Late July is named for that sweet spot of summer when life feels simple, pure & good and it’s also their philosophy on snack-making. They believe that the best parties need a few simple things — great friends, good stories and delicious food! At Late July, these three things always come together around a big bowl of delicious tortilla chips. That is why they take so much care in using the highest quality ingredients without sacrificing on taste. They care deeply about using organic and non-GMO ingredients and making chips for everyone at the party. 

Their snacks stand out in a crowded snack aisle, not just because of their delicious taste, but also because of their commitment to sourcing the highest quality organic and non-GMO ingredients that are free of toxic persistent pesticides, artificial flavors, colors, and preservatives. You’ll find a variety of gluten-free, vegan, Kosher and nut-free offerings to please every palate.

They hope that you enjoy eating their snacks as much as they enjoy making them!

 

Spotlight on Field Day

We’re shining our Member Deals Spotlight on Field Day this week! Member-owners can enjoy 20% off all Field Day products from January 23rd – 29th. You may recognize these products as part of our Co-op Basics lineup, so you’ll be thrilled to hear that the discounts run even deeper this week! Read on to learn more about this company with a goal to fill consumers’ homes with a wide selection of value-priced items that they can use and feel good about every day.

Field Day believes in understanding where our food comes from. At every step of the way, they ensure that their products meet the highest quality standards. All of their ingredients and products undergo third-party certifications such as USDA Organic, Non-GMO Project, Whole Grains Council, Gluten Free and Fair Trade. You will never find preservatives, artificial colors or artificial flavors in any of their products. What you will find is delicious, good-for-you and genuinely simple products.

Values

  • Real food: Promoting organic and natural products with a commitment to Non-GMO.
  • Real flavor: Producing genuinely simple products that are not only good-for-you but taste good.
  • Real people: Field Day works as a team, from their valued employees to their inspiring retailers to their treasured consumers, every step of the way.
  • Real fun: Creating memories one family meal at a time.

 

Mission

Their goal is to fill your home with a wide selection of value-priced items that you can use and feel good about every day. Their harvest of Non-GMO, organic, and quality products are delicious and genuinely simple. They take a less-is-more approach with ingredients and packaging. No confusion, just what you need. That’s Field Day.

 

Promise

  • To sell only the highest quality of products. Field Day ensures that offerings adhere to the most rigorous of standards through third-party certifications.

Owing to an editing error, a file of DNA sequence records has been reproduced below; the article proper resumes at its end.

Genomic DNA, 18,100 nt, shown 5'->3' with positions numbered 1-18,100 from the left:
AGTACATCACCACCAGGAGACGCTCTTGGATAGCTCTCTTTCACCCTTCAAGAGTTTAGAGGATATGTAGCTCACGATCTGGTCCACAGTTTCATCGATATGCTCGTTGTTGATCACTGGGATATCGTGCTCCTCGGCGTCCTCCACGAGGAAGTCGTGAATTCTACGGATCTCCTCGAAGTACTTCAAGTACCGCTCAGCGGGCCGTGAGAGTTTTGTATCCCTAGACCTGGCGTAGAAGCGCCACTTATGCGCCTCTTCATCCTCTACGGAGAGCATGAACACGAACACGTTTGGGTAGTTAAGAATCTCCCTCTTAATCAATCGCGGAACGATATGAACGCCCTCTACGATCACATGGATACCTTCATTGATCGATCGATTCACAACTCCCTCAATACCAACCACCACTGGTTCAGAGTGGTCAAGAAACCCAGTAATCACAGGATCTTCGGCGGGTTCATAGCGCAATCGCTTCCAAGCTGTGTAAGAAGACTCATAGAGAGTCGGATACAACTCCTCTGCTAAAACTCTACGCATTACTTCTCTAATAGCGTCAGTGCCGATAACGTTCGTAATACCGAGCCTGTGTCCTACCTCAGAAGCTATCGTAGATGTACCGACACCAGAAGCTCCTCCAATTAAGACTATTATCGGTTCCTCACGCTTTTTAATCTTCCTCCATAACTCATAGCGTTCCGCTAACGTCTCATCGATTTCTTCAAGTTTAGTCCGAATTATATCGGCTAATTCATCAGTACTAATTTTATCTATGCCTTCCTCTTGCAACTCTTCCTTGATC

• To provide great taste. What they leave out in artificial flavors, colors, and unnecessary preservatives, they make up for in pure deliciousness.
  • To remain value priced. With the cost of living and organic food on the rise, Field Day believes that healthy eating should be an achievable lifestyle for every family.
  • To have you and your family’s best interest in mind. From the growth of an idea to the moment it hits your dinner table, Field Day acknowledges what their products mean to your family.

 

 

Organic

What does it mean? This means knowing exactly where our food comes from, how it was made, and that it meets the highest quality standards along the way. Bearing the USDA Organic seal ensures that products are grown and processed according to federal guidelines addressing soil qualities, animal raising practices, the use of additives and more. 

How does it affect your family? Organic foods are cleaner for your family and the environment because they do not allow toxic persistent pesticides, GMOs and antibiotics and growth hormones. They prohibit the use of artificial colors, flavors, and preservatives. 

What are is Field Day doing about it? Whenever possible they source organic ingredients to produce USDA Certified products that you can use and feel good about every day.

 
 

Non-GMO

What does it mean? The Non-GMO Project defines GMOs as genetically modified organisms that have been “artificially manipulated in a laboratory through genetic engineering, creating unstable combinations of genes that do not occur in nature.” 

How does it affect your family? Many of the foods that are popular among families and children contain GMOs. In North America, over 80% of our food contains GMOs, meaning that these unwelcome additions are likely present at breakfast, lunch and dinner. Their use and consumption could lead to harmful effects on both the environment and human health. 

What is Field Day doing about it? All of Field Day’s products are currently verified by or enrolled in the Non-GMO Project, a third-party organization that tests and certifies a product does not contain GMOs. The seal indicates that any at-risk ingredients are continually monitored and tested through a rigorous verification process. Field Day works to source organic products, support sustainable farming practices, and give you the right to make an informed choice. Therefore, by choosing Field Day, you are committing to live Non-GMO.